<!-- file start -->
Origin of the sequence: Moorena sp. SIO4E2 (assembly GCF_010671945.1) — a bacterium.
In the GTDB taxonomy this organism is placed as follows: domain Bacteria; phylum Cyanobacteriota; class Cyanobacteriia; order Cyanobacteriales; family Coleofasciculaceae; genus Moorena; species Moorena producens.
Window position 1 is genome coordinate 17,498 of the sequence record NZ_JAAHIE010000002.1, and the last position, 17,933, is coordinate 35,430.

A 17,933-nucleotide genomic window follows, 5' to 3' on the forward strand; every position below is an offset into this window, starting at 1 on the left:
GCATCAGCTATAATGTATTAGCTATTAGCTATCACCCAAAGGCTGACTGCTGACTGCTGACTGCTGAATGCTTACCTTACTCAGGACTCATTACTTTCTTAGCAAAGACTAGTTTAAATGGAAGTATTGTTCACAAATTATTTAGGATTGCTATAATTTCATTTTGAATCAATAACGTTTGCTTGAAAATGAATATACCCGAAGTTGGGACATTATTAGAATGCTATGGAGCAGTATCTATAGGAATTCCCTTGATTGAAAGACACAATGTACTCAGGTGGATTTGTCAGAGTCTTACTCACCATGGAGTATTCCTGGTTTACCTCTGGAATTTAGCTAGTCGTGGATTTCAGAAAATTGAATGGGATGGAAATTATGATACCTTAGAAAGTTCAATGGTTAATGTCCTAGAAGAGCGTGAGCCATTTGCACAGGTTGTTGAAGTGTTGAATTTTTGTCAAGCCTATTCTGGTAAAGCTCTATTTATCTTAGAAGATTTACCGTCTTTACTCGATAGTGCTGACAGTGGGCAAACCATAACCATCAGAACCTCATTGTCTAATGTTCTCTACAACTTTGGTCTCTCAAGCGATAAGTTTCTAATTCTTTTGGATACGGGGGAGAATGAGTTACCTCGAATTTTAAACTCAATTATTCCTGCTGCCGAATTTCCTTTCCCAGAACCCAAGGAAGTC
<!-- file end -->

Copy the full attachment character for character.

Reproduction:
Origin of the sequence: Moorena sp. SIO4E2 (assembly GCF_010671945.1) — a bacterium.
In the GTDB taxonomy this organism is placed as follows: domain Bacteria; phylum Cyanobacteriota; class Cyanobacteriia; order Cyanobacteriales; family Coleofasciculaceae; genus Moorena; species Moorena producens.
Window position 1 is genome coordinate 17,498 of the sequence record NZ_JAAHIE010000002.1, and the last position, 17,933, is coordinate 35,430.

A 17,933-nucleotide genomic window follows, 5' to 3' on the forward strand; every position below is an offset into this window, starting at 1 on the left:
GCATCAGCTATAATGTATTAGCTATTAGCTATCACCCAAAGGCTGACTGCTGACTGCTGACTGCTGAATGCTTACCTTACTCAGGACTCATTACTTTCTTAGCAAAGACTAGTTTAAATGGAAGTATTGTTCACAAATTATTTAGGATTGCTATAATTTCATTTTGAATCAATAACGTTTGCTTGAAAATGAATATACCCGAAGTTGGGACATTATTAGAATGCTATGGAGCAGTATCTATAGGAATTCCCTTGATTGAAAGACACAATGTACTCAGGTGGATTTGTCAGAGTCTTACTCACCATGGAGTATTCCTGGTTTACCTCTGGAATTTAGCTAGTCGTGGATTTCAGAAAATTGAATGGGATGGAAATTATGATACCTTAGAAAGTTCAATGGTTAATGTCCTAGAAGAGCGTGAGCCATTTGCACAGGTTGTTGAAGTGTTGAATTTTTGTCAAGCCTATTCTGGTAAAGCTCTATTTATCTTAGAAGATTTACCGTCTTTACTCGATAGTGCTGACAGTGGGCAAACCATAACCATCAGAACCTCATTGTCTAATGTTCTCTACAACTTTGGTCTCTCAAGCGATAAGTTTCTAATTCTTTTGGATACGGGGGAGAATGAGTTACCTCGAATTTTAAACTCAATTATTCCTGCTGCCGAATTTCCTTTCCCAGAACCCAAGGAAGTC